Wednesday, August 13, 2008

Second Hand Reminiscence

The song “Ein Li Eretz Acheret” comes on the radio, and it reminds you of her, and on the movie screen of your mind, you see her sitting alone on the corner of her mother’s bed, listening, like you are, to Gali Atari, and moved, like you are, because it reminds her of her childhood in Israel.

Fade to flashback she’s lanky and nine, sun tanned, pigtailed, sandaled and shorted, and her brother, Tzion, is there; carelessly they’re devouring enormous yellow and red summer peaches that drip down their chins and stain their shirts. Though you're not there, she looks at you and smiles a drippy smile, the peach’s stone apparent beneath her cheek.

As the song ends, she’s there once again, sitting at the foot of her mother’s bed: neck bent, head down, face obscured by that mess of curls, waiting for something to begin.

Thursday, August 07, 2008


Let’s just say, the bus you’re on goes boom, and you survive, not only survive, but you’re totally fine, like, not a scratch on you… now, let’s just say, all around you, everyone is dead, there’s no way they’re still breathing, and let’s just say, you’re walking through the corpses, and instead of blood and guts all over the place, there’s half a woman lying by your feet, and hanging out of her torso, where her guts should be, there’s a bunch of CDs and a Walkman, and there, to your left, is the chest of some kid popped open like a pan of jiffypop, and where his heart and lungs should be, there are two slightly deflated soccer balls, and a Sony PSP, and over by what used to be the front of the bus, you see what used to be the driver, and he’s got a book sticking out of his chest… so you pick up the book and open it, and amidst all the sirens, and the smoke, and flashing lights, you sit down on the street and you read, and it says “Let’s just say, the bus you’re driving goes boom…"

Wednesday, August 06, 2008


When Fidget was in kindergarten, his teacher gave him his nickname because he couldn’t sit still.  He kicked his feet through naptime, drummed his fingers through story time, and, rather than coloring in his coloring book like all the other children, he’d play rockets and missles with his crayons.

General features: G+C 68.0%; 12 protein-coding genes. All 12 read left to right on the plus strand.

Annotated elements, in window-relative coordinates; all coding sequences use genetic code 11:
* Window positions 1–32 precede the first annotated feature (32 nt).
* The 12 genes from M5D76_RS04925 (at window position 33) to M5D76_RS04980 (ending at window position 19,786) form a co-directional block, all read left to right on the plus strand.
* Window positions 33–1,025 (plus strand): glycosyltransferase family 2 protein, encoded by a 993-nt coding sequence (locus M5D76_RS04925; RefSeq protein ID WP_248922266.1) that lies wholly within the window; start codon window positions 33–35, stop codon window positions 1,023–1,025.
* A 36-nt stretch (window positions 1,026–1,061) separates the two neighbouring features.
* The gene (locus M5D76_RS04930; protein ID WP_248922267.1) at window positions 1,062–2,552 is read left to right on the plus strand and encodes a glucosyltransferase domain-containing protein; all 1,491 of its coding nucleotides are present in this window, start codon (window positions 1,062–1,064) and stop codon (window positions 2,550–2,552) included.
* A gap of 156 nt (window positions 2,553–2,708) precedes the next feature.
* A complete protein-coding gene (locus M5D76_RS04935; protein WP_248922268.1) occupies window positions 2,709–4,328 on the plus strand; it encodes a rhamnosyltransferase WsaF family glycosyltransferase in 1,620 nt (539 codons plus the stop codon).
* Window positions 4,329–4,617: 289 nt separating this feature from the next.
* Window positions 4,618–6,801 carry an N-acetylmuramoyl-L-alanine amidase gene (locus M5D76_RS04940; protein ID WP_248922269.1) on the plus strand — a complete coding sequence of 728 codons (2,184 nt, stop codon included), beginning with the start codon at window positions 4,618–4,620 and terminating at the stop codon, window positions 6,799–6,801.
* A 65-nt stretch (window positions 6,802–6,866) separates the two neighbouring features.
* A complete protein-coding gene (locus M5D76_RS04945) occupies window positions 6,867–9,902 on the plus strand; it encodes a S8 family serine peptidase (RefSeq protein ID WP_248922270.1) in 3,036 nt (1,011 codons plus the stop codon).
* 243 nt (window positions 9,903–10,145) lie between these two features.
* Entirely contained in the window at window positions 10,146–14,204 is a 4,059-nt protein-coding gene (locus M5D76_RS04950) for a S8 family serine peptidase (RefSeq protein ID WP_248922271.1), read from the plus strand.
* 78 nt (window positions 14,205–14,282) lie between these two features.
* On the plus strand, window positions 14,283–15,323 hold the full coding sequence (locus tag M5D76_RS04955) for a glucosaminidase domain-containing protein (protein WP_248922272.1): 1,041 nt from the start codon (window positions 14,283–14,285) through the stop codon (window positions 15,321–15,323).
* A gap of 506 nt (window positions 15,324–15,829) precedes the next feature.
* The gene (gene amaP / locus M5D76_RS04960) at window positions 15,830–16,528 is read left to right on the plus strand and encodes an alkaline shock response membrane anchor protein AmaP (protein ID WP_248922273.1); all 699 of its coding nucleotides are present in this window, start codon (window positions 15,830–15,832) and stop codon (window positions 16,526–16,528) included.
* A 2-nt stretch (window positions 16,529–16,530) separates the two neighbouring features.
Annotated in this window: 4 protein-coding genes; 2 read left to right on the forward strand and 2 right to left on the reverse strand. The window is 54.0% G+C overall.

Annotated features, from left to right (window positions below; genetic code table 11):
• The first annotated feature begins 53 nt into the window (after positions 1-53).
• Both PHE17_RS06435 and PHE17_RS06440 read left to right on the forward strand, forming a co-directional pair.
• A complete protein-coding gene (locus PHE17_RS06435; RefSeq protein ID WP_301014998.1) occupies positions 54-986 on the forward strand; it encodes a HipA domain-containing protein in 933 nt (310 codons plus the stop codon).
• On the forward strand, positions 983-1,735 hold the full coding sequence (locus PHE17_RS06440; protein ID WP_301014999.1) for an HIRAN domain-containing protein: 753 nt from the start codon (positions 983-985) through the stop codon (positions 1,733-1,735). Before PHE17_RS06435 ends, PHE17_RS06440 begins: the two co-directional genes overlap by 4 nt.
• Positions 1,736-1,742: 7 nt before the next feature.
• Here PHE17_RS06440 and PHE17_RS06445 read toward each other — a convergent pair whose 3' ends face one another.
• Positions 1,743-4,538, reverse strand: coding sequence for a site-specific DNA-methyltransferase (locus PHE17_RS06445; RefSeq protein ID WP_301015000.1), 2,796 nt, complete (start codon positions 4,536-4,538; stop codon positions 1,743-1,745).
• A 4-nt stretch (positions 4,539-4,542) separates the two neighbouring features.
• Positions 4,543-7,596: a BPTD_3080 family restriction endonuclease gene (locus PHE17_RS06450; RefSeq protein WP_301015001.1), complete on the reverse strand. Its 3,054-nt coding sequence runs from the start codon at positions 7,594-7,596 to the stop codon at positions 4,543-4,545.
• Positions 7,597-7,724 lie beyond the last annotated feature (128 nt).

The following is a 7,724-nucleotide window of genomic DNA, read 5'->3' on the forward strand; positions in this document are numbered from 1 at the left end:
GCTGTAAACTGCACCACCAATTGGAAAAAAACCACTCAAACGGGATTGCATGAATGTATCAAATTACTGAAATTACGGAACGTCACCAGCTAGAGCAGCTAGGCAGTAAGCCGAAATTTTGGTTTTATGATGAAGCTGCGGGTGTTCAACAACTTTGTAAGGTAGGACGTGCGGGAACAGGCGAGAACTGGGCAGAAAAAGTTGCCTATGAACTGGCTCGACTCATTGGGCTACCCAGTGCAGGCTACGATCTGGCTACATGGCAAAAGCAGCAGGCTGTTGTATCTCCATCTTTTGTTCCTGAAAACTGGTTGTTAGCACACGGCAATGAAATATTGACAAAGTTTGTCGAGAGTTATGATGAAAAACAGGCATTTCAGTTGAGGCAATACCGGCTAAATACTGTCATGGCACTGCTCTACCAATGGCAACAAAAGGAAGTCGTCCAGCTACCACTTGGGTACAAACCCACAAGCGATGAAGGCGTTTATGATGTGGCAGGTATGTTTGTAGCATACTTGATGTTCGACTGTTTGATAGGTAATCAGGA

When Fidget was 22, he won a trip to London by being the millionth customer to walk into a supermarket, and when he visitted Sotheby’s, unable contain his fidgetting, he accidentally bought Queen Anne’s sleigh bed for 93,000 dollars at an auction.

When Fidget went to a benefit dance for Hadassah, he met his future wife, Na’ama, who thought he was funny because, even though he was sitting on his own, he seemed to be enjoying himself, dancing in his seat; when she introduced herself to him, she told him how impressed she was that even though he was there without a date, he seemed to know how to have a good time by himself, not like all the guys who just stood around, lined up against the wall trying to look cool. 

Every night in bed, Na’ama would think that Fidget wanted to make love, because he would shake his leg against her; she interpretted it as him reminding her of his presence, and not wanting him to feel rejected, she’d start to stroke his thigh.  Six months after they were married in Cyprus, their daughter, Miri was born.

When the terrorists broke into their house, they hid in the attic; While the terrorists went room to room, shooting their guns, throwing handgrenades, Na’ama held her hand over their daughter’s mouth, and Fidget sat crosslegged, holding them both tightly, but his left foot was free to fidget.